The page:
A group of online trolls is responsible for the disruption of services at more than two dozen synagogues across the country by targeting them with fake bomb threats and swatting calls.
According to the Anti-Defamation League, the group has struck at least 26 synagogues and two ADL offices across 12 states over the last four weekends.
“ADL continues this evening to work with law enforcement and community partners to mitigate the ongoing disruption to Jewish prayer services, as well as additional targets, by a group of online trolls who swat and call in fake bomb threats,” ADL CEO and National Director Jonathan A. Greenblatt said in a statement.
“These trolls, who employ highly antisemitic language during their calls, have targeted over two dozen synagogues and two ADL offices. They also appear to have expanded their targets, including several African-American churches and a news organization,” the statement continued.
“The ADL Center on Extremism is working closely with law enforcement to identify the individuals responsible for these concerning and potentially dangerous activities,” the statement concluded.
The group appears to go after synagogues that live stream their services, the ADL said in a tweet.
— ADL (@ADL) August 13, 2023
Oren Segal, vice president of the ADL’s Center on Extremism, told the site Forward his organization believes a small group of individuals coordinating with each other on social media is responsible for the incidents. They appear to be targeting synagogues that stream videos of services online.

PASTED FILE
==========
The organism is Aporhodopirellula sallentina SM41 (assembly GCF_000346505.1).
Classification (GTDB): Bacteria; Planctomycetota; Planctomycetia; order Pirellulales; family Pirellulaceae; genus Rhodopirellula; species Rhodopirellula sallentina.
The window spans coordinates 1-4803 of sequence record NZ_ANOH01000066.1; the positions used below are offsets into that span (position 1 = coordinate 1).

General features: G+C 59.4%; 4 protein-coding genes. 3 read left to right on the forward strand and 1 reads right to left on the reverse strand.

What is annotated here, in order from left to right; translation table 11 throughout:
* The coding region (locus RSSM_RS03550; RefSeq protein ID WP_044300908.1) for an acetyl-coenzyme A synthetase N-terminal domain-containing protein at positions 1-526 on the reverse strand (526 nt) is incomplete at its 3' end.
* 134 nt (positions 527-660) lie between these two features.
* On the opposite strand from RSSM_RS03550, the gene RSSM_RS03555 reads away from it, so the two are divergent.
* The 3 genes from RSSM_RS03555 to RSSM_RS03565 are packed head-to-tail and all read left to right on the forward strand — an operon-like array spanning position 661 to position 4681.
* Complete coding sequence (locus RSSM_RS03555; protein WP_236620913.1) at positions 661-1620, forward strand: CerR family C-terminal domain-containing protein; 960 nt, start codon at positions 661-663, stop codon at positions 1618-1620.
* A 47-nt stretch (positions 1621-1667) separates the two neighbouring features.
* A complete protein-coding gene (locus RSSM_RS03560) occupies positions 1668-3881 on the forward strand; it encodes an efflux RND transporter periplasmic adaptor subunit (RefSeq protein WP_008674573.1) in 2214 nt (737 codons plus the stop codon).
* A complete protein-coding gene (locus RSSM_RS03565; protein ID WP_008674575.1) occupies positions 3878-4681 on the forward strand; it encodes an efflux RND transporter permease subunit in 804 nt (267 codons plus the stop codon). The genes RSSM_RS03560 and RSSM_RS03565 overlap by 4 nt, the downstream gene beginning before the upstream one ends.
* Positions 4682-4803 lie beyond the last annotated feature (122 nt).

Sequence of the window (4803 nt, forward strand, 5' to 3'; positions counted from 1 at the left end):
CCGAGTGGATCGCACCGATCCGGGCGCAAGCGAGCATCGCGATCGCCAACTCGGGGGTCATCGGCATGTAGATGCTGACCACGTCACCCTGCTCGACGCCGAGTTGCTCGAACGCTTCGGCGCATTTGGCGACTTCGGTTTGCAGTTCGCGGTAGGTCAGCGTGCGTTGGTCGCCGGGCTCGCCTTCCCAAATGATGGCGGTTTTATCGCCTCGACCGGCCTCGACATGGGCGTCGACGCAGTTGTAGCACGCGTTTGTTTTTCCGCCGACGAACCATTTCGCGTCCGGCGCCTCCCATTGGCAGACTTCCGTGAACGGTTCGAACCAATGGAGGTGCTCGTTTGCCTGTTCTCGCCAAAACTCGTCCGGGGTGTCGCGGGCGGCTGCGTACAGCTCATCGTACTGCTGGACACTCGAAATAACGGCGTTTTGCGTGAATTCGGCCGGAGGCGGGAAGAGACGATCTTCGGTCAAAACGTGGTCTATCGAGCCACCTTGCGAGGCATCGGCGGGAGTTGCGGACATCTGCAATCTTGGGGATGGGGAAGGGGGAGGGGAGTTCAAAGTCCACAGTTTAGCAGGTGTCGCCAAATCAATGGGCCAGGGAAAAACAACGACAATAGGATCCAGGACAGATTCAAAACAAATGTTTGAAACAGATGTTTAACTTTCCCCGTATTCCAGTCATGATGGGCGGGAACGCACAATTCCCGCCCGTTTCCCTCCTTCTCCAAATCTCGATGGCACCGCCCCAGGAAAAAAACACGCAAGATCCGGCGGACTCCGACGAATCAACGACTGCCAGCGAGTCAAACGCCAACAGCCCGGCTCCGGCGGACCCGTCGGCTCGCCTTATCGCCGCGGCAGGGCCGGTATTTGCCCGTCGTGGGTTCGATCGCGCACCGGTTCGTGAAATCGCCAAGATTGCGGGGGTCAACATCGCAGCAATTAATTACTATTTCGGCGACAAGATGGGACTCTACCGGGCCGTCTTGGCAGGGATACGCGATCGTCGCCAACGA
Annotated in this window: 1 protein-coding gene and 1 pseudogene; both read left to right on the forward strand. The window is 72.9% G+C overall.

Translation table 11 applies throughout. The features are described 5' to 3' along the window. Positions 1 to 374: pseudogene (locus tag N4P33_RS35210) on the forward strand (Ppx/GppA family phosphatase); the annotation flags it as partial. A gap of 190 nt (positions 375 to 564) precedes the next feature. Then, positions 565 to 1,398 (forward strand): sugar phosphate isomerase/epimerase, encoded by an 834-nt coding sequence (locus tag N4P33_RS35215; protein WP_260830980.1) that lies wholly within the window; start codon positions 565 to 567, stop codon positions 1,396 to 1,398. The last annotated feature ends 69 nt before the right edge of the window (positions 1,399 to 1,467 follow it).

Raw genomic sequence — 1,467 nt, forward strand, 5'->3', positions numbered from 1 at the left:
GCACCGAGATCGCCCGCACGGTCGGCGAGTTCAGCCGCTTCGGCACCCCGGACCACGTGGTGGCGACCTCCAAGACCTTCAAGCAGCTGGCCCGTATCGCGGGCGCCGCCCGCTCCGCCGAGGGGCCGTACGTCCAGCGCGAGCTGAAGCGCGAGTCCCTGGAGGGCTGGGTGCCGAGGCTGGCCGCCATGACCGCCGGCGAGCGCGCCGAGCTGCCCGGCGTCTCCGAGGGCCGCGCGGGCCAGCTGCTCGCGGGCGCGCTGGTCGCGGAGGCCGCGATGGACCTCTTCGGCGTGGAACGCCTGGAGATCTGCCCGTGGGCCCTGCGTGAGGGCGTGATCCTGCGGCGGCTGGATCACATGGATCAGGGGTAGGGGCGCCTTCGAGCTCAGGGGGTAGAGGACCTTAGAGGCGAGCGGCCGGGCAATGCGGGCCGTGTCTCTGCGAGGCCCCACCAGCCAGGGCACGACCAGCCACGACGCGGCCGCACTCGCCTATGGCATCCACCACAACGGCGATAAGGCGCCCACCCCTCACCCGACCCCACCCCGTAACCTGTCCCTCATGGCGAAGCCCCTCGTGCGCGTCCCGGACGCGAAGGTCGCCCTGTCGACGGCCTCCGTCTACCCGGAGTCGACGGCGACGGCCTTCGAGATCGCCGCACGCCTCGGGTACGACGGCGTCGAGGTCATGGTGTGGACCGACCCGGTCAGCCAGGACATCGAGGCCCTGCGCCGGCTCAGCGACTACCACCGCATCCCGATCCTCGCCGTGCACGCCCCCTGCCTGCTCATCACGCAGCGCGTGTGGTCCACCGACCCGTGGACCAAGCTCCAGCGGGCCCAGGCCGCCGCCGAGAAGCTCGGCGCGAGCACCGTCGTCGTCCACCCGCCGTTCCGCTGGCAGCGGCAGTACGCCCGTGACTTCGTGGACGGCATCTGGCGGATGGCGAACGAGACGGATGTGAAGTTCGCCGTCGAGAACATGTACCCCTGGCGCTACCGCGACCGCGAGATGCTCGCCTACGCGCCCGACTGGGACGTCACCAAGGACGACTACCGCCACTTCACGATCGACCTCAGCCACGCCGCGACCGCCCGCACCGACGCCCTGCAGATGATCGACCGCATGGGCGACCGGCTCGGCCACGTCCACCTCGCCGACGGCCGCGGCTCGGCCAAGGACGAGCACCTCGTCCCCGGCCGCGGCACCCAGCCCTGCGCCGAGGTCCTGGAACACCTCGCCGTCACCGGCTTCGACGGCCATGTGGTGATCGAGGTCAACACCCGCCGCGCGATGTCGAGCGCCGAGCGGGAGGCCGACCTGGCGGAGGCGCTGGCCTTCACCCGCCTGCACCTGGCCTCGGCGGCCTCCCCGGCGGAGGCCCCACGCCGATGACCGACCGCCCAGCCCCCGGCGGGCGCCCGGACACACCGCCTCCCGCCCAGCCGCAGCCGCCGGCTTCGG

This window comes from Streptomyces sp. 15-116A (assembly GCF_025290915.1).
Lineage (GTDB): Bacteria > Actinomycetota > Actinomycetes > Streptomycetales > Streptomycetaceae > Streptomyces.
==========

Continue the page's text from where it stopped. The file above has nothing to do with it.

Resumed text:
“These trolls are weaponizing online tools to harass the Jewish community,” Segal said. “They want to watch these services get disrupted by law enforcement.”
The volume and coordination of the recent series of both bomb threats and swatting is unprecedented, he told the outlet.
Swatting is defined as criminal harassment, calling and hoaxing an emergency services dispatcher into sending police or an emergency service response team to another person’s address.
Hoaxers Target Synagogues in California
A bomb threat interrupted Shabbat services on Aug. 11 at Temple Beth Torah in Fremont, California. Those in attendance were evacuated after someone called the police saying there was a bomb in a backpack located somewhere in the building, according to Forward. Law enforcement authorities searched the premises but found no bomb.
The next day, someone called the police in Fullerton, California, warning a bomb would detonate in 20 minutes at Temple Beth Tikvah, a local congregation, the outlet reported. Rabbi Mati Kirschenbaum could be seen on Facebook Live interrupting services and announcing “We need to stop and leave the building right now.”
The Orange County Bomb Squad found no explosives, and police said the false report did not constitute a crime, Forward reported.
“Sadly, the sense of potential threat is something that many Jewish houses of worship have to live with,” Kirschenbaum told reporters.
Security experts say there’s little congregations can do to prevent hoax calls. However, Steve Arnold, security director for the Chabad of Poway, California, where an attendee was killed in a mass shooting in 2019, told his team of volunteers what to do in case police responded to such a call at the synagogue: just follow their commands, Forward reported.
Unlike police who respond when the synagogue itself calls for help, the officers who respond to a swatting report will be operating off information intended to mislead them and cause maximum havoc for congregants, he told the outlet.
As CBN News reported last May, antisemitic incidents rose to historic levels in 2022. While American Jews account for just 2.4% of the U.S. population, FBI statistics show they’re the victims of 63% of religiously motivated hate crimes.
Earlier this month, the man who killed 11 congregants at the Tree of Life synagogue, in the heart of Pittsburgh’s Jewish community in 2018, was formally sentenced to death for perpetrating the deadliest antisemitic attack in U.S. history.